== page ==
In the book I distinguished media fandom research – in its broadest sense – from fan studies. Research about fandom exists well beyond cultural studies and not all scholars are sympathetic with the Fiskean conception of fandom. Psychologists like Lynn McCutcheon have hypothesized connections between media fandom, “celebrity worship” and intellectual under-achievement. A student wishing to explore “extreme” fandom might come upon some of this less sympathetic material. I wanted to think about its ideological work from a cultural studies perspective.
I often go back to your discussion at the start of Textual Poachers to expose the stereotypes, but I think that addressing the stereotyping of fandom is something that is too important to only do once. We need to keep addressing the stereotypes, because if we don’t, in unexpected ways they will come back to bite us. To those students unfamiliar with 1990s cultural studies scholarship, the relative lack of recent work on fan stereotypes might seem to imply a critical silence. Perhaps we should consider addressing such estimations of fandom as a continual process.
You use the phrase, “media fandom,” in the book’s title. For you, this term includes fans of performers and celebrities, as well as fans of fictional texts. Indeed, some of the best contributions here come when you juxtapose work that has been done on what are often seen as radically different kinds of fans and find points of commonality between them. What do you think academics writing about fans of popular music, say, and academics writing about fans of “telefantasy” have to learn from each other? Why do you think these topics have been seen as separate for so long?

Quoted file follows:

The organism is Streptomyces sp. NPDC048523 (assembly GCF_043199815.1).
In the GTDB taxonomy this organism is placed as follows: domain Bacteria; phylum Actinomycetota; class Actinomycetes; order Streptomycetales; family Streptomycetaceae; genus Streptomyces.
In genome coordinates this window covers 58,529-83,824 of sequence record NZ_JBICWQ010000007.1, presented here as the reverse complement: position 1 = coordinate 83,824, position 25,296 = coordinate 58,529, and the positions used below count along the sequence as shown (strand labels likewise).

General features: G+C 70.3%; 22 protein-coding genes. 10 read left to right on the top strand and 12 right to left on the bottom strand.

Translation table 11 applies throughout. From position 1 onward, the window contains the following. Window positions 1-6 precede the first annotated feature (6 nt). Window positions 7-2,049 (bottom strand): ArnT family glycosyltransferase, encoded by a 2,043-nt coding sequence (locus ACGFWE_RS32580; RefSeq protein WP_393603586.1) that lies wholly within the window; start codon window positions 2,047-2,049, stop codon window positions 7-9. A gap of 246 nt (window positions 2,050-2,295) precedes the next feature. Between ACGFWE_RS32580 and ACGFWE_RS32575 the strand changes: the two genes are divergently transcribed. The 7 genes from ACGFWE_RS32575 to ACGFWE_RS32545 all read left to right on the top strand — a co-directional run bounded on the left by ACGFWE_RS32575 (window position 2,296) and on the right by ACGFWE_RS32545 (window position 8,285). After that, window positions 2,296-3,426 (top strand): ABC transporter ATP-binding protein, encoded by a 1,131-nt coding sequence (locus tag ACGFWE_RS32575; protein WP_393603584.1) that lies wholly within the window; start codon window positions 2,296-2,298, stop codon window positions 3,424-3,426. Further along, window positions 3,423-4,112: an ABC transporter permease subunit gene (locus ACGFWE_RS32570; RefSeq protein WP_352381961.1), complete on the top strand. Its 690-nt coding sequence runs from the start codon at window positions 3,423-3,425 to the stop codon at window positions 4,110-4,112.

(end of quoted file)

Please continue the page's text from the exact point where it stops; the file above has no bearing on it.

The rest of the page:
I will address your second question first, because it is a little easier to answer…
Perhaps we have also been concerned that different kinds of fan have been associated with each media form. I am reminded here of my colleague Phil Tagg’s claim that colleagues can be charged with ‘driving a disciplinary vehicle without a license’ if they dabble in a different field. Ironically, media studies and cultural studies have long offered a number of bridging concepts – consumption, genre, style, textuality, performance, affect – but these often seemed to contextualize fandom rather than fully explain it.
The separation of topics has partly been a matter of disciplinary specialisation. Television studies was relatively dominant in the cultural studies discussion about fandom. Many scholars in that area saw no need to look outside their own field. Popular music studies, on the other hand, rarely ventured to explore dedicated music audiences at all (specifically as fans), and either tended to focus either on texts (musicology) or sociological contexts (subcultural studies, scenes). It was not until the late 1990s that scholars like Dan Cavicchi started to explore music fandom. Fan studies did not have such a wide interdisciplinary reputation back then.